Members of the royal family have gathered at Windsor for the Duke of Edinburgh’s final farewell.
The Duchess of Cornwall, the Duchess of Cambridge and the Countess of Wessex, in mourning black and wearing face masks, were among those leaving the historic castle by car to make the short journey to the chapel.
Covid regulations reduced the scope of the service with public elements cancelled, mourners reduced from around 800 to just 30, and all guests wearing face coverings and sitting apart.
The Queen, mourning the husband she was married to for 73 years, will lead the royal family in St George’s Chapel on Saturday.
The 50-minute service follows precise instructions left by Philip, who died peacefully eight days ago at the age of 99 – with his coffin transported on the Land Rover hearse he designed specifically for the occasion.
Naval hymns and the Action Stations battle warship battle cry by buglers will sound out around the 15th century church.
Walking behind the coffin, in mourning suits and dress but not uniform, will be Philip’s eldest children the Prince of Wales and Princess Royal, followed by their siblings the Earl of Wessex and Duke of York.
In the third row will be the Duke of Sussex and Duke of Cambridge but between the two royal brothers – their troubled relationship well documented – will walk their cousin Peter Phillips.
Vice Admiral Tim Lawrence, the Princess Royal’s husband, and the Queen’s nephew Earl of Snowdon are also in the procession.
A national minute’s silence will be held at 3pm in honour of the nation’s longest serving consort, who devoted decades of his life to royal service.
Philip’s death left the monarchy grieving in private, but they made public appearances to recognise the support and condolences they received throughout the week from the nation.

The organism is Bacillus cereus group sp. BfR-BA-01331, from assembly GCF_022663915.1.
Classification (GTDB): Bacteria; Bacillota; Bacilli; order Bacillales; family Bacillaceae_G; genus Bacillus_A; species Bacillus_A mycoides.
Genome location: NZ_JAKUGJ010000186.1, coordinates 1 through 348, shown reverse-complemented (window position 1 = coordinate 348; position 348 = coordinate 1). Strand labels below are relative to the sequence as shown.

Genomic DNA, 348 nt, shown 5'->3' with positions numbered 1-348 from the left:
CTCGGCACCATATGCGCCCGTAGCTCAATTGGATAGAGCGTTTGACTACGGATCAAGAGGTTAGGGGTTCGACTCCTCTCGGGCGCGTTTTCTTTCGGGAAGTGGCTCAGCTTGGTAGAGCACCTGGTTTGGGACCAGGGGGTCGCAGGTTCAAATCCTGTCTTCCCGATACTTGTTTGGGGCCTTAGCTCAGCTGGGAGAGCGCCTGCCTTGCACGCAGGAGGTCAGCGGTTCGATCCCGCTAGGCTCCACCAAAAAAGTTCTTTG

Charles spoke first for the family and praised his “dear Papa” for the “most remarkable, devoted service to the Queen, to my family and to the country”.
A few days later he understandably looked more emotional when he saw first-hand at Marlborough House the hundreds of cards, flowers, letters and pictures left by the public wanting to honour his father.
Personal, funny and revealing tributes were paid by the duke’s children and grandchildren who knew him best, and saw a side of the duke only glimpsed at by the outside world.
The Duke of Sussex summed up his “grandpa” as “master of the barbecue, legend of banter, and cheeky right till the end” while the Duke of Cambridge pledged to uphold his wishes and continue to support the Queen and “get on with the job”.
Unseen photographs were released showing Philip sitting on a sofa with the Queen at Balmoral surrounded by their great-grandchildren, having a bite to eat with his family with a beer at hand or in the Scottish Highlands relaxing with his wife.
Philip’s death has come at a time of upheaval for the royal family with the Duke and Duchess of Sussex making accusations of racism and a lack of support against their family in their bombshell Oprah Winfrey interview.
Harry also spoke about a rift with his brother William and father Charles, and this week the funeral plans revealed he would not walk shoulder to shoulder with his sibling in the funeral procession or inside the chapel.
In an unexpected move it was announced military uniforms would not be worn but morning coat with medals or day dresses.
It meant Harry – who lost his honorary military titles after stepping down as senior royals – would not look out of place and it put an end to reports the Duke of York was considering wearing an admiral’s uniform.
Andrew was due to be promoted to admiral in 2020 to mark his 60th birthday, but after the fallout from his friendship with convicted sex offender Jeffrey Epstein he did not receive the honour.